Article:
The conventional catalytic converter also has a problem in that a time period during which electric power is applied to the heater of the catalytic converter cannot be adjusted, and it is difficult to attain effective catalytic conversion of exhaust gases especially when a temperature of the catalyst is very low or very high before application of electric power to the heater is started.

SUMMARY OF THE INVENTION

Accordingly, it is a general object of the present invention to provide an improved exhaust emission control apparatus in which the above described problems are eliminated.

Another and more specific object of the present invention is to provide an exhaust emission control apparatus in which a catalyst in a catalytic converter is heated during a time period which is varied in accordance with a detected temperature of engine cooling water in order to safely and invariably attain efficient catalytic conversion of exhaust gases. The above mentioned object of the present invention can be achieved by an exhaust emission control apparatus which includes an electrically heatable catalytic converter mounted in an exhaust passage of an internal combustion engine, the catalytic converter having a catalyst for catalytic conversion of exhaust gases from the engine and a heating element for heating the catalyst to accelerate a rate of the catalytic conversion, a power supply for applying electric power to the heating element for heating the catalyst, a time setting part for calculating a time period during which electric power is applied to the heating element, the time period being calculated based on at least a heat capacity of the catalytic converter, a consumption power of the catalytic converter, a preset temperature of the heating element and a temperature of cooling water in the engine, and a control part for controlling application of electric power from the power supply to the heating element in accordance with the time period calculated by the time setting part in such a way that the application of electric power to the heating element is stopped when the time period since the application of electric power to the heating element is started has elapsed. According to the present invention, it is possible to invariably maintain the temperature of the catalytic converter in the vicinity of a preset standard temperature by applying power to the heating element during the time period calculated primarily based on a temperature of cooling water in the engine. Thus, it is possible to prevent the catalyst from being overheated if the catalyst has a relatively high temperature before the application of power to the heating element is started. And, if a malfunction occurs in a temperature sensor used together with the catalytic converter, the above mentioned resulting damage to the catalytic converter and the battery or a reduced rate of the catalytic conversion of exhaust gases can safely be prevented, thus increasing the reliability of the exhaust emission control apparatus.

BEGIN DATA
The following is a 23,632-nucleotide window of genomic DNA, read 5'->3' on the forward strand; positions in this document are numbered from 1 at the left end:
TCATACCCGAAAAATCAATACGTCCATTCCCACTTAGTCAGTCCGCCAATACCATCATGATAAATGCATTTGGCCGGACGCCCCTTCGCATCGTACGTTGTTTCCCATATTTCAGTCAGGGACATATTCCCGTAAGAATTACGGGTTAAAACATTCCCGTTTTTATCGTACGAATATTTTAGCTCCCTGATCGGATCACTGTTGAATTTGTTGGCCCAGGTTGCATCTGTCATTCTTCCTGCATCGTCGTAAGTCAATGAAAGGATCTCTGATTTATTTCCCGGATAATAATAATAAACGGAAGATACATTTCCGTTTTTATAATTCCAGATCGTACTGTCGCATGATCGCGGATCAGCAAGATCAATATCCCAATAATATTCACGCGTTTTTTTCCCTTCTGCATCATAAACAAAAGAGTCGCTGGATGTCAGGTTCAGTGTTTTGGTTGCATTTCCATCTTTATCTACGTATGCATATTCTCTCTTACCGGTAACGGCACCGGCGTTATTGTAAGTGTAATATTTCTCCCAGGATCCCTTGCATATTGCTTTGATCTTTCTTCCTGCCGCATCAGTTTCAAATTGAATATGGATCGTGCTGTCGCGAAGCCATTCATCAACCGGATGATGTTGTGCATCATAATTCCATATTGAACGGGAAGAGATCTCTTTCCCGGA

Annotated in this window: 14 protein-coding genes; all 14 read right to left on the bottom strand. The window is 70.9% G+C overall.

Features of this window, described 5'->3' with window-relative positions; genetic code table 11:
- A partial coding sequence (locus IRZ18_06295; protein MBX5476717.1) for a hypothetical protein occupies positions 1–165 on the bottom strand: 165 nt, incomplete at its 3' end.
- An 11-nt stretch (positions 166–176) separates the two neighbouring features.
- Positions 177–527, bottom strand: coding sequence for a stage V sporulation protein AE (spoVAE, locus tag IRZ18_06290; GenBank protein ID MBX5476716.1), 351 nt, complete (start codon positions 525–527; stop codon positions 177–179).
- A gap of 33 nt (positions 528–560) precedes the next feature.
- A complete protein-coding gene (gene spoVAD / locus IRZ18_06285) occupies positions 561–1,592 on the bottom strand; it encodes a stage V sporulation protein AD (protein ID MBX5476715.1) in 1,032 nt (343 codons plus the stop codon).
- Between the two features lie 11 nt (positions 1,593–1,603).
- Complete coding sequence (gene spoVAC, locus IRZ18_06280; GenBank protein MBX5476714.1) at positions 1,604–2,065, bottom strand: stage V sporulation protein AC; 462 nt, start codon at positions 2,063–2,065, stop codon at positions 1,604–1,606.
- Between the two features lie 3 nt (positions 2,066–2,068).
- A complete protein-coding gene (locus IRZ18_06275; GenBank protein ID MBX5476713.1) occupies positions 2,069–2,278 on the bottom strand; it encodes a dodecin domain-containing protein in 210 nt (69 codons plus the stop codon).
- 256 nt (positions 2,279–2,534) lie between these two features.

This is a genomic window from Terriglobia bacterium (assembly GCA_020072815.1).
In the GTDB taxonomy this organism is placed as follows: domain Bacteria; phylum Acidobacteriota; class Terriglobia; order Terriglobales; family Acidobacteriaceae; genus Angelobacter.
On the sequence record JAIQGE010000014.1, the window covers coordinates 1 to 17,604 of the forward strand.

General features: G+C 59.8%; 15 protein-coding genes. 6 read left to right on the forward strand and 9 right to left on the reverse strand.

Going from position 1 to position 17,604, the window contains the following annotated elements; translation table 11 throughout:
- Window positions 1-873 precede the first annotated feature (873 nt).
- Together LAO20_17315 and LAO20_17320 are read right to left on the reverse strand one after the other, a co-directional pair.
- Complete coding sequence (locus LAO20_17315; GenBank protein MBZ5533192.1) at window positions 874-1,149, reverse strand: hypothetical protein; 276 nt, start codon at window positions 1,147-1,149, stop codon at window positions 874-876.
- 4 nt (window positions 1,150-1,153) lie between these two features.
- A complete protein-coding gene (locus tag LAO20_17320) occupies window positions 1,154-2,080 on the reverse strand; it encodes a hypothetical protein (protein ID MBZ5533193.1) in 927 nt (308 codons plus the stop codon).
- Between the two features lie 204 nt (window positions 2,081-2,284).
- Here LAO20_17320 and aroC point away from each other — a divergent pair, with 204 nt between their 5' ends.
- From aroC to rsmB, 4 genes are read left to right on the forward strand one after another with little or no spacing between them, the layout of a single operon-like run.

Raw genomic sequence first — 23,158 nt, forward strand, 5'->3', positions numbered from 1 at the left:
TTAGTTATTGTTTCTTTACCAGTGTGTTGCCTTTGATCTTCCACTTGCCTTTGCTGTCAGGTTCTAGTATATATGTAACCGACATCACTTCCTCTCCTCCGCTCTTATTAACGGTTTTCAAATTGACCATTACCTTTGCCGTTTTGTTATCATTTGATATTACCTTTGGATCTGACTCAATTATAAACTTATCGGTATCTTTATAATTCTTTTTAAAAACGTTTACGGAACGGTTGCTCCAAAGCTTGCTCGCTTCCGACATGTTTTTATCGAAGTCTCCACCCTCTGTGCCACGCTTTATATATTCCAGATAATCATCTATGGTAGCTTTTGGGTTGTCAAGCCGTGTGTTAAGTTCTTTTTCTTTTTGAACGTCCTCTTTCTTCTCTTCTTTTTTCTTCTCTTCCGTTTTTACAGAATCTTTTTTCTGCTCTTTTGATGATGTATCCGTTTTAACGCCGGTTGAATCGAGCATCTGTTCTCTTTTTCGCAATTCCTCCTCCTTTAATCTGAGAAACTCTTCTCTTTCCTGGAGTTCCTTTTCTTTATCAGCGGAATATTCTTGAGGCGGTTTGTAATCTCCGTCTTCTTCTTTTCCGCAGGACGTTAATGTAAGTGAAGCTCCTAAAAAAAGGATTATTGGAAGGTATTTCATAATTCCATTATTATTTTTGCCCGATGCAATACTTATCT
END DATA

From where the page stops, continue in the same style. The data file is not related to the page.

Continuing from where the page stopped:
Other objects and further features of the present invention will become apparent from the following detailed description when read in conjunction with the accompanying drawings.

BRIEF DESCRIPTION OF THE DRAWINGS

FIG. 1 is a block diagram showing a construction of an exhaust emission control apparatus according to the present invention;